Back Garden Weather in CouchDB (Part 2)

its raining..its pouringIn my last post I described the new CouchDB-based website I have built to display the weather data collected from the weather station in my back garden. In this post I’ll describe to import the data into CouchDB and the basics of rendering a page with a CouchApp.

PyWWS writes out the raw data it collected into a series of CSV files, one per day. These are stored in two nested directory, the first being the year, the second being year-month. To collect the data I use PyWWS’s live logging mode, which consists of a process constantly running, talking to the data collector. Every five minutes it writes a new row into today’s CSV file. Another process then runs every five minutes to read the new row, and import it into the database.

Because CouchDB stores its data using an append only format you should aim to avoid unnecessary updates. The simplest way to write the import script would be to import each day’s data every five minutes. This would cause the database to balloon in size, so instead we query the database to find the last update time and import everything after than. Each update is stored as a separate document in the database, with the timestamp attribute containing the unix timestamp of the update.

The map code to get the most recent update is quite simple, we just need to emit the timestamp for each update. The reason the timestamp is emitted as the key is so we can filter the range of updates. It is also emitted as the value so we can use the timestamp in the reduce function.

function(doc) {
    emit(doc.timestamp, doc.timestamp);
}

The reduce function is a fairly simple way to calculate the maximum value of the keys. I’ve mostly included it here for completeness.

function(keys, values, rereduce) {
    if(values.length == 0) {
        return 0;
    }

    var m = values[0];

    for(var i=0; i<values.length; i++) {
        if(values[i] > m) { m = values[i]; }
    }

    return m;
}

You’ll find the import script that I use in the directory you cloned in the previous post, when you got a copy of the website.

So, we’ve got some data in our database. How do we display it on a webpage? First, let’s consider the basics of rendering a webpage.

CouchDB has two ways to display formatted data, show and list functions. Show functions allow you to format a single documents, for example a blog post. List functions allow you to format a group of documents, such as a the comments on a post. Because viewing a single piece of weather data is not interesting the weather site only uses list functions. To get started let’s create a simple Show function, as these are simpler.

CouchApp doesn’t come with a templating library, but a common one to use is Mustache. The syntax is superficially like Django templates, but in reality it is far less powerful. For a simple website like this, Mustache is perfect.

In the show directory of your CouchApp create a new file, test.js. As with the map/reduce functions this file contains an anonymous function. In this case the function takes two parameters, the document and the request obejct, and returns an object containing the response body and any headers.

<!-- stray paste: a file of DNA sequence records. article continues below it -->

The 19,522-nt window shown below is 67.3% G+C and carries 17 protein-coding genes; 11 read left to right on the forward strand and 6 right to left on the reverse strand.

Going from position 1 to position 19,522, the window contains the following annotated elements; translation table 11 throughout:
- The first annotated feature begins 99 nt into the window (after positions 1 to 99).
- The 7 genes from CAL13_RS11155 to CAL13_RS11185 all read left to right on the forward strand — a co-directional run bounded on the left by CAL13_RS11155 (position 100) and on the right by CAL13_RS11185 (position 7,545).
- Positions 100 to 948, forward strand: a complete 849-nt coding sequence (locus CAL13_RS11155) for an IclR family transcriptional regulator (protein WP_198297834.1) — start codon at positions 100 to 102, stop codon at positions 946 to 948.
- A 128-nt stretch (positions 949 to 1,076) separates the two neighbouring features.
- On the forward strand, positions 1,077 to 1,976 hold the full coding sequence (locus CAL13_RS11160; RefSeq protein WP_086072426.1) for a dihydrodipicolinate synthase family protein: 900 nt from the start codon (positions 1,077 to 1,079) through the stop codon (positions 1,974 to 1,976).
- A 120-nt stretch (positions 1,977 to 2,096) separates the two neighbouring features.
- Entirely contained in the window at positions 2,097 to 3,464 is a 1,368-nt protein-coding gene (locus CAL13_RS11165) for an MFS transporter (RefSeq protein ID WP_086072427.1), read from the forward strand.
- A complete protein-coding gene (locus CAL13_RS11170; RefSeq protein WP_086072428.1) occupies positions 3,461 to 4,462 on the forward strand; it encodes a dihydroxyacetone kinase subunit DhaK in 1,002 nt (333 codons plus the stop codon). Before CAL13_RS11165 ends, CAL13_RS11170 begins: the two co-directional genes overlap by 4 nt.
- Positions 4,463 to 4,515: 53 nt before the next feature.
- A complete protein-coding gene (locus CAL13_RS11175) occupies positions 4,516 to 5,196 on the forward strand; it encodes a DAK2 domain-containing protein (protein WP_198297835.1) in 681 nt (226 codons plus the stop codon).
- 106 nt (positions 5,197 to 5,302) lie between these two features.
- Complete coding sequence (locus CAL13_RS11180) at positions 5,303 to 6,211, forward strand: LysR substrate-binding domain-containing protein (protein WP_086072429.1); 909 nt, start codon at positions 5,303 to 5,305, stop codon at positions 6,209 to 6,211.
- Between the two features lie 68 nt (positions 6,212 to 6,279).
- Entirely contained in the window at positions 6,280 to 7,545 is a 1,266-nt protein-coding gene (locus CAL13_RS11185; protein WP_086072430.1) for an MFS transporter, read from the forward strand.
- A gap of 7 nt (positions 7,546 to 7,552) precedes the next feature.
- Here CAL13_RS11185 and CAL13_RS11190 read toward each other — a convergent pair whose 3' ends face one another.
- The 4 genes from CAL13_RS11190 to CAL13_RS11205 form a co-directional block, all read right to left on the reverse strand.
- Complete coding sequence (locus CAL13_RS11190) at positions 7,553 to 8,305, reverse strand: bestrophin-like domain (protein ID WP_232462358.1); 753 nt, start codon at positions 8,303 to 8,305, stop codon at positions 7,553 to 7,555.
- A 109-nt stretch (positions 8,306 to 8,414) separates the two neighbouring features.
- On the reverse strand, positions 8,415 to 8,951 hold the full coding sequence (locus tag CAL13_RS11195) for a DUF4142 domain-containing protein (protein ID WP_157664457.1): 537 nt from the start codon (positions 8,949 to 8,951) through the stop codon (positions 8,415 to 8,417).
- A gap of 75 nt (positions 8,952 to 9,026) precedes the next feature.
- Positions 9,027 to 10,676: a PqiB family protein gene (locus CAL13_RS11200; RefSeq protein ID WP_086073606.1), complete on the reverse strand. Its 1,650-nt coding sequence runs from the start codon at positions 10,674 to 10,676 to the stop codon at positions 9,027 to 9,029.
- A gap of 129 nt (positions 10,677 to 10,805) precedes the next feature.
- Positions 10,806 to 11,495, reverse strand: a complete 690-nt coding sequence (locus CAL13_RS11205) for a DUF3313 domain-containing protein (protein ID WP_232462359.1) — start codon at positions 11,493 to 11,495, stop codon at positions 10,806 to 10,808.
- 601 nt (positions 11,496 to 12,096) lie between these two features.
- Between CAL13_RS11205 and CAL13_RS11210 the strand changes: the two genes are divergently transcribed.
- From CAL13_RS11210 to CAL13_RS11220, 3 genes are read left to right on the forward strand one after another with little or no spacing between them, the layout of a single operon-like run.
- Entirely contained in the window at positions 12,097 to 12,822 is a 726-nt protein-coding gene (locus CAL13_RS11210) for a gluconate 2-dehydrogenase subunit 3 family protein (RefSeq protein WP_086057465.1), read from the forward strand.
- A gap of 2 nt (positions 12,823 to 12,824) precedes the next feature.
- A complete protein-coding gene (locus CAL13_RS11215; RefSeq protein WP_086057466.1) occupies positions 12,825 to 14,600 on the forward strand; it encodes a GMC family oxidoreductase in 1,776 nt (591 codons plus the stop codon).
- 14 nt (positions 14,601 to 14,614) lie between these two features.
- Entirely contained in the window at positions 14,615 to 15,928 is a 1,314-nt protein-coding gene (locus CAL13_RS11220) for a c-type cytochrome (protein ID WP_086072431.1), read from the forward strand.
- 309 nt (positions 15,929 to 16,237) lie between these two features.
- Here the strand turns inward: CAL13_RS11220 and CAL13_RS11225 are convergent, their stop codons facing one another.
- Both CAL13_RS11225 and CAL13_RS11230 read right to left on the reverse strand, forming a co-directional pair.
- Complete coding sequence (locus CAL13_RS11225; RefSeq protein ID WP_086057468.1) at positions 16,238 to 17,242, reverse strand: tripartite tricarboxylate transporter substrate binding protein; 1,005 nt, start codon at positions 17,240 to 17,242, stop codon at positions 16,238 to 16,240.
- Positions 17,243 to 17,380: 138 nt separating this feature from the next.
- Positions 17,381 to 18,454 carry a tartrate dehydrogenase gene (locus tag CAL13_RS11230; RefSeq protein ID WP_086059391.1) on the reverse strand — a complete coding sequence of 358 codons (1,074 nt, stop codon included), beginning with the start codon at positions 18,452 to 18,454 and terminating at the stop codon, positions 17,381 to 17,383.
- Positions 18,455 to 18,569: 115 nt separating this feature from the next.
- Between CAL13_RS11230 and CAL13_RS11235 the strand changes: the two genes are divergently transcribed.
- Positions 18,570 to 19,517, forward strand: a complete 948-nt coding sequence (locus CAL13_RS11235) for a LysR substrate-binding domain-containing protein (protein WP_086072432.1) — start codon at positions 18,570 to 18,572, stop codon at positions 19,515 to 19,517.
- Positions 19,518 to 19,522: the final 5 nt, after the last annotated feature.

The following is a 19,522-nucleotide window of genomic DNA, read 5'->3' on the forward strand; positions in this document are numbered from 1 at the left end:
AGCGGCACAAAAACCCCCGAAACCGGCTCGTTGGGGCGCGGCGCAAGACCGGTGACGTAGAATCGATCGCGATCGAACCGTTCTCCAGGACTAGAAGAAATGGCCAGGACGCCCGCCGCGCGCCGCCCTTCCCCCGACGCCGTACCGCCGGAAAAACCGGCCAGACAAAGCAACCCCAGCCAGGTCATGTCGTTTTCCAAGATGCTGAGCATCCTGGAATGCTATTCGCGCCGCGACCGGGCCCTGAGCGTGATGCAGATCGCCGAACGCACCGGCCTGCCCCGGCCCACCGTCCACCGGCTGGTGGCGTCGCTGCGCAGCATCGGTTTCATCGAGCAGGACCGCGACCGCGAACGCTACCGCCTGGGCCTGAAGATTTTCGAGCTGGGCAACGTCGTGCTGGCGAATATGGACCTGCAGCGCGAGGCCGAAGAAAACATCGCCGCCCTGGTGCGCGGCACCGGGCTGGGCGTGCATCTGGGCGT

function (doc, req) {
    // !json templates.records
    // !json templates.head
    // !json templates.foot
    // !code vendor/couchapp/lib/mustache.js

The function begins with some magic comments. These are commands to CouchDB which includes the referenced code or data in the function. This allows you to keep shared data separate from the functions that uses it.

The first !json command causes the compiler to load the file templates/records.* and add it to a templates objects, under the records attribute.

The !code command works similarly, but in loads the specified file and includes the code in your function. Here we load the Mustache library, but I have also used the function to load a javascript implementation of sprintf. You might want to load some of your own common code using this method.

    var stash = {
        head: templates.head,
        foot: templates.foot
    };

    return { body: Mustache.to_html(templates.records, stash), headers: { "Content-Type": "text/html" } };
}

Firstly we build an object containing the data we want to use in our template. As Mustache doesn’t allow you to extend templates we need to pass the header and footer HTML code in as data.

As mentioned the return type of a show function is a object containing the HTML and any HTTP headers. We only want to include the content type of the page, but you could return any HTTP header in a similar fashion. To generate the HTML we call the to_html function provided by Mustache, passing the template and the data object we prepared earlier.

Now we have data in our database and can create simple pages using a CouchApp we can move on to showing real data. In the next post I will describe the list functions use to show summarized day and month weather information.


Photo of its raining..its pouring by samantha celera.

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Author: Andrew Wilkinson

I'm a computer programmer and team leader working at the UK grocer and tech company, Ocado Technology. I mostly write multithreaded real time systems in Java, but in the past I've worked with C#, C++ and Python.

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